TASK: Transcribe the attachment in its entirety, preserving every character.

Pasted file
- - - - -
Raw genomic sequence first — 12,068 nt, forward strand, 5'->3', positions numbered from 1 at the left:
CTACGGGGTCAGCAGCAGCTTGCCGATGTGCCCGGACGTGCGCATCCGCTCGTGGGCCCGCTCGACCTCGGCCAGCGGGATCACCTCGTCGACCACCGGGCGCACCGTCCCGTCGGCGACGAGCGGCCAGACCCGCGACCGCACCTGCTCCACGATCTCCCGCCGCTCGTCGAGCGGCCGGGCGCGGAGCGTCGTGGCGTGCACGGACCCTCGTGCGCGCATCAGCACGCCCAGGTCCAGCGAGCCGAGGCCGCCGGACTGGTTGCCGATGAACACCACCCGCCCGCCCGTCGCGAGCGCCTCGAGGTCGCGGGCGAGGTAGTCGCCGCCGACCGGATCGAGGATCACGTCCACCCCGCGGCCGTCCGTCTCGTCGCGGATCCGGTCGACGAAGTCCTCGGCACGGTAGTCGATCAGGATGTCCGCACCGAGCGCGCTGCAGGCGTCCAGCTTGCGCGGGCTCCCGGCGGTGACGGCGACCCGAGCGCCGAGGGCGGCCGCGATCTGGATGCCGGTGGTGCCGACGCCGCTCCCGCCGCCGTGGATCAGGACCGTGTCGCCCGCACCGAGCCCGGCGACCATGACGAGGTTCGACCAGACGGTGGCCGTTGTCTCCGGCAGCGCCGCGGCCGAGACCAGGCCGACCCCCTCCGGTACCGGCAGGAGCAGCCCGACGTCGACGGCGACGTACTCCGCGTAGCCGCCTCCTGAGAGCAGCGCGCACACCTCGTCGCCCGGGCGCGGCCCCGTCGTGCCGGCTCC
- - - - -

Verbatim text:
Raw genomic sequence first — 12,068 nt, forward strand, 5'->3', positions numbered from 1 at the left:
CTACGGGGTCAGCAGCAGCTTGCCGATGTGCCCGGACGTGCGCATCCGCTCGTGGGCCCGCTCGACCTCGGCCAGCGGGATCACCTCGTCGACCACCGGGCGCACCGTCCCGTCGGCGACGAGCGGCCAGACCCGCGACCGCACCTGCTCCACGATCTCCCGCCGCTCGTCGAGCGGCCGGGCGCGGAGCGTCGTGGCGTGCACGGACCCTCGTGCGCGCATCAGCACGCCCAGGTCCAGCGAGCCGAGGCCGCCGGACTGGTTGCCGATGAACACCACCCGCCCGCCCGTCGCGAGCGCCTCGAGGTCGCGGGCGAGGTAGTCGCCGCCGACCGGATCGAGGATCACGTCCACCCCGCGGCCGTCCGTCTCGTCGCGGATCCGGTCGACGAAGTCCTCGGCACGGTAGTCGATCAGGATGTCCGCACCGAGCGCGCTGCAGGCGTCCAGCTTGCGCGGGCTCCCGGCGGTGACGGCGACCCGAGCGCCGAGGGCGGCCGCGATCTGGATGCCGGTGGTGCCGACGCCGCTCCCGCCGCCGTGGATCAGGACCGTGTCGCCCGCACCGAGCCCGGCGACCATGACGAGGTTCGACCAGACGGTGGCCGTTGTCTCCGGCAGCGCCGCGGCCGAGACCAGGCCGACCCCCTCCGGTACCGGCAGGAGCAGCCCGACGTCGACGGCGACGTACTCCGCGTAGCCGCCTCCTGAGAGCAGCGCGCACACCTCGTCGCCCGGGCGCGGCCCCGTCGTGCCGGCTCC